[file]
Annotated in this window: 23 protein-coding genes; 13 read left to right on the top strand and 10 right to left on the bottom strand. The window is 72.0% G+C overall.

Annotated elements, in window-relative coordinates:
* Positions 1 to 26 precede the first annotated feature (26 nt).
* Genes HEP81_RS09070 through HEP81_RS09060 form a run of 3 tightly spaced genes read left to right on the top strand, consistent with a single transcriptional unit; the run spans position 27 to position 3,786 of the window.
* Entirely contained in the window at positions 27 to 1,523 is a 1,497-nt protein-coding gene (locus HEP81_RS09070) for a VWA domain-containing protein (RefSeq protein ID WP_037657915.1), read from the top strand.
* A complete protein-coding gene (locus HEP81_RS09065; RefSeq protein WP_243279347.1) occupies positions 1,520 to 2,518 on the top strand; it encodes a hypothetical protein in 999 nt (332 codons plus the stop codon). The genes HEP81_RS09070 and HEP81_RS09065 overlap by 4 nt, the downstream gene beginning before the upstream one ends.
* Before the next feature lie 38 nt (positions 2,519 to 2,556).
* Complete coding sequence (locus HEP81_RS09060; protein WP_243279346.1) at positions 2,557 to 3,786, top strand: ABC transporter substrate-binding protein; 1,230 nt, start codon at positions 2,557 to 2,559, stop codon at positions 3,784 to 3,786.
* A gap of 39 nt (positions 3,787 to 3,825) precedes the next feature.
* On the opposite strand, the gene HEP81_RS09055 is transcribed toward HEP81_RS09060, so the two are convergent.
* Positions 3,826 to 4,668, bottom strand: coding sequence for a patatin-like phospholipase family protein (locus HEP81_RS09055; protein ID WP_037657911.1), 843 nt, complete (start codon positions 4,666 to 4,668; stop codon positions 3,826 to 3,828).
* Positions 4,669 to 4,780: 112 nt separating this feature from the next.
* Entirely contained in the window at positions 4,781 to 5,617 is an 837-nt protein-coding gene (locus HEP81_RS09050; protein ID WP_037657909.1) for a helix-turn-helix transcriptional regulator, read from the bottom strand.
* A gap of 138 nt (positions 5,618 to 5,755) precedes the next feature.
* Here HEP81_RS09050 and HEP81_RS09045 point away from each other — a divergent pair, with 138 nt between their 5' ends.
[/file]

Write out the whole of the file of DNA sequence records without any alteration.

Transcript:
Annotated in this window: 23 protein-coding genes; 13 read left to right on the top strand and 10 right to left on the bottom strand. The window is 72.0% G+C overall.

Annotated elements, in window-relative coordinates:
* Positions 1 to 26 precede the first annotated feature (26 nt).
* Genes HEP81_RS09070 through HEP81_RS09060 form a run of 3 tightly spaced genes read left to right on the top strand, consistent with a single transcriptional unit; the run spans position 27 to position 3,786 of the window.
* Entirely contained in the window at positions 27 to 1,523 is a 1,497-nt protein-coding gene (locus HEP81_RS09070) for a VWA domain-containing protein (RefSeq protein ID WP_037657915.1), read from the top strand.
* A complete protein-coding gene (locus HEP81_RS09065; RefSeq protein WP_243279347.1) occupies positions 1,520 to 2,518 on the top strand; it encodes a hypothetical protein in 999 nt (332 codons plus the stop codon). The genes HEP81_RS09070 and HEP81_RS09065 overlap by 4 nt, the downstream gene beginning before the upstream one ends.
* Before the next feature lie 38 nt (positions 2,519 to 2,556).
* Complete coding sequence (locus HEP81_RS09060; protein WP_243279346.1) at positions 2,557 to 3,786, top strand: ABC transporter substrate-binding protein; 1,230 nt, start codon at positions 2,557 to 2,559, stop codon at positions 3,784 to 3,786.
* A gap of 39 nt (positions 3,787 to 3,825) precedes the next feature.
* On the opposite strand, the gene HEP81_RS09055 is transcribed toward HEP81_RS09060, so the two are convergent.
* Positions 3,826 to 4,668, bottom strand: coding sequence for a patatin-like phospholipase family protein (locus HEP81_RS09055; protein ID WP_037657911.1), 843 nt, complete (start codon positions 4,666 to 4,668; stop codon positions 3,826 to 3,828).
* Positions 4,669 to 4,780: 112 nt separating this feature from the next.
* Entirely contained in the window at positions 4,781 to 5,617 is an 837-nt protein-coding gene (locus HEP81_RS09050; protein ID WP_037657909.1) for a helix-turn-helix transcriptional regulator, read from the bottom strand.
* A gap of 138 nt (positions 5,618 to 5,755) precedes the next feature.
* Here HEP81_RS09050 and HEP81_RS09045 point away from each other — a divergent pair, with 138 nt between their 5' ends.